Raúl Escari’s adventure into the art world was limited to his experimentation with the mass media. He studied philosophy at the University of Buenos Aires. From the beginning of the 1960s to 1965 he was a member of the editorial board of the literary and cultural magazine El Escarabajo de oro. In 1966, working with the help of the artists Roberto Jacoby and Eduardo Costa, he made his entrance into the world of visual arts by starting to work at the Instituto Torcuato Di Tella. In 1966, working with Jacoby and Costa, he produced the “anti-happening” or Happening que no existió [Happening That Did Not Exist]. In his piece Entre en discontinuidad [Enter into Discontinuity], Escari, along with artists Marta Minujin, Pablo Suárez, and two other friends, distributed mimeographed leaflets at five intersections in Buenos Aires, each containing a description of the respective junction but using a different aspect of each. The French government awarded Escari a grant in 1967 to study at The École Pratique des Hautes Études de Paris with Roland Barthes. During these years Escari wrote a series of articles on semiology. He continued to live in Paris for the next thirty years, working as a journalist for the Agence France Press.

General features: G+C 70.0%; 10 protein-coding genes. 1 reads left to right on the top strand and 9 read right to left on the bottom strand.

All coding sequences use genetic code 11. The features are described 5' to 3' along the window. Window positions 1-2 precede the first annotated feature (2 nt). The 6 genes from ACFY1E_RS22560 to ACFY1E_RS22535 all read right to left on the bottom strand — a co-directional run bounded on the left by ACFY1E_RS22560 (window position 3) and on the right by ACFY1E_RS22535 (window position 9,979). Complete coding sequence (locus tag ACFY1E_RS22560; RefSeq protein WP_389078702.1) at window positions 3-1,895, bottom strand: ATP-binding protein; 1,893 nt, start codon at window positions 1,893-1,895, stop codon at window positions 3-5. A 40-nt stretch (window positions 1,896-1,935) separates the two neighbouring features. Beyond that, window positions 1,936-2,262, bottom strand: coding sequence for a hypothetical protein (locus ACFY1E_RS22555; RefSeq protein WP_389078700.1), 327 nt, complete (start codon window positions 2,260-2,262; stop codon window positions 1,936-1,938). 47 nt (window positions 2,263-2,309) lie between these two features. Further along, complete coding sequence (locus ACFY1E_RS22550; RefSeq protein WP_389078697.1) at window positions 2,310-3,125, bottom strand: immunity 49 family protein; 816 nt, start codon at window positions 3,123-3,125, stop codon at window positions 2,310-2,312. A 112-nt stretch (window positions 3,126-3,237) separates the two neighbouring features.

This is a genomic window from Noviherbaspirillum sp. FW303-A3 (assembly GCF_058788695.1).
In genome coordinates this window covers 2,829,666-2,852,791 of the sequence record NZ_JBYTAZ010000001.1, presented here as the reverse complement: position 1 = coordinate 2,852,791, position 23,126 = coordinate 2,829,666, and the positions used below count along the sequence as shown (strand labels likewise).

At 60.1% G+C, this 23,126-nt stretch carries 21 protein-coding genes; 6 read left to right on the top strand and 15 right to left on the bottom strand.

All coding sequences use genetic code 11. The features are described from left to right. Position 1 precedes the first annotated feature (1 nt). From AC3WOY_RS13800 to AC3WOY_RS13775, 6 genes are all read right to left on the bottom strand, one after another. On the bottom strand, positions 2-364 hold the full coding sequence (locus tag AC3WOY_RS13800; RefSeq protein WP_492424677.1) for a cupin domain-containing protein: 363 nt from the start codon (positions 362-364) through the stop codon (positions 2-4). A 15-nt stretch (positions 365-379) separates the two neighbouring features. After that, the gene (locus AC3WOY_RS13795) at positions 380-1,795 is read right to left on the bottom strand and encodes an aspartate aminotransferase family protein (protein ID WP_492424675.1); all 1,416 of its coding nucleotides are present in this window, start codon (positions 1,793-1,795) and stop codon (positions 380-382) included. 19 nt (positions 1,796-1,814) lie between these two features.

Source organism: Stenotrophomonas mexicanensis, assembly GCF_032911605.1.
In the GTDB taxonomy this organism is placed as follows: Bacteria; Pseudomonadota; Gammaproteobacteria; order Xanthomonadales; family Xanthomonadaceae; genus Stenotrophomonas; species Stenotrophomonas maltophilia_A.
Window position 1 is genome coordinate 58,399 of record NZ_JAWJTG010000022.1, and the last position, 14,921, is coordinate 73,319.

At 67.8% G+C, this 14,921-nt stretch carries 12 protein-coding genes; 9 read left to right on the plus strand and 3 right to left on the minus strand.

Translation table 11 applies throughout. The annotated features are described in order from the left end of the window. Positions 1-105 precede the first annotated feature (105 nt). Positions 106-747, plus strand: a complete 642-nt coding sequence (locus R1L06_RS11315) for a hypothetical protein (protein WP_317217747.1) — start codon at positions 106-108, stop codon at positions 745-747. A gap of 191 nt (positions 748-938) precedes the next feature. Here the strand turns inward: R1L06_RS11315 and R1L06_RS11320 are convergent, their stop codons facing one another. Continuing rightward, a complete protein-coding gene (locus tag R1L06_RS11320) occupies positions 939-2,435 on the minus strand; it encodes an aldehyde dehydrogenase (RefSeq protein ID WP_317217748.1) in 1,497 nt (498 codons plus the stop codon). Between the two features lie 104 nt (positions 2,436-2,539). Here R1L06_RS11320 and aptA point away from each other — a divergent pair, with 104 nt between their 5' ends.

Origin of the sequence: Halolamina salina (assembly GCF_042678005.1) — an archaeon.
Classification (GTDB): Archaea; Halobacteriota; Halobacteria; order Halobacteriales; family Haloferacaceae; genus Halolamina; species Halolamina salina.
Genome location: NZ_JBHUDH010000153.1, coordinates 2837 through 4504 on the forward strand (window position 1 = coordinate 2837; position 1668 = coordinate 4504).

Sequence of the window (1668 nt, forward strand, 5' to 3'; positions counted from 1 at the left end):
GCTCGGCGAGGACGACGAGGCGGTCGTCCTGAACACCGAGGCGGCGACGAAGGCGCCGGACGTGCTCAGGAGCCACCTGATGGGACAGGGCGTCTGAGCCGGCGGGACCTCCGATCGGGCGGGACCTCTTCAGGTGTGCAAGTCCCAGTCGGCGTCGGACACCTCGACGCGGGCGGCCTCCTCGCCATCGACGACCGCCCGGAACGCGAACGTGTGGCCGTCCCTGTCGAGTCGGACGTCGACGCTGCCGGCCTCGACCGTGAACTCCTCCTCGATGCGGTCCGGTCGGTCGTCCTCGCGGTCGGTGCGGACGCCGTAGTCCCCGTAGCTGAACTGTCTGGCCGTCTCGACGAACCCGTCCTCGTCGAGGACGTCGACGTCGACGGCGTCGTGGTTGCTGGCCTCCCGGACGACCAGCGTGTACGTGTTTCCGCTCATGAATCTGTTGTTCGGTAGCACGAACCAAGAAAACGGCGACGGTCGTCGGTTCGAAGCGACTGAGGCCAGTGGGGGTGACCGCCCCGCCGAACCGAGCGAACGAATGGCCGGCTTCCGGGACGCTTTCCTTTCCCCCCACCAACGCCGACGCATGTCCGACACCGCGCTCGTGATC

In 1967 the military government of General Rafael Videla took power in Argentina and initiated the so-called Process of National Reorganization, and in June 1978 the soccer World Cup was held in Buenos Aires. The Paris daily Libération sent Escari with the guise of covering the World Cup, but he wrote thirty articles, one a day, on different Argentine artists, musicians, writers and intellectuals seeking their opinions on what was occurring in the cultural milieu of Argentina. Escari has written on a number of Argentine artists, including David Lamelas, Pablo Mesejean and Delia Cancela. Escari collaborated with Lamelas in 1970 on an interview with Marguerite Duras, on which the film Interview with Marguerite Duras was based. Escari came back to live in Buenos Aires in 2003.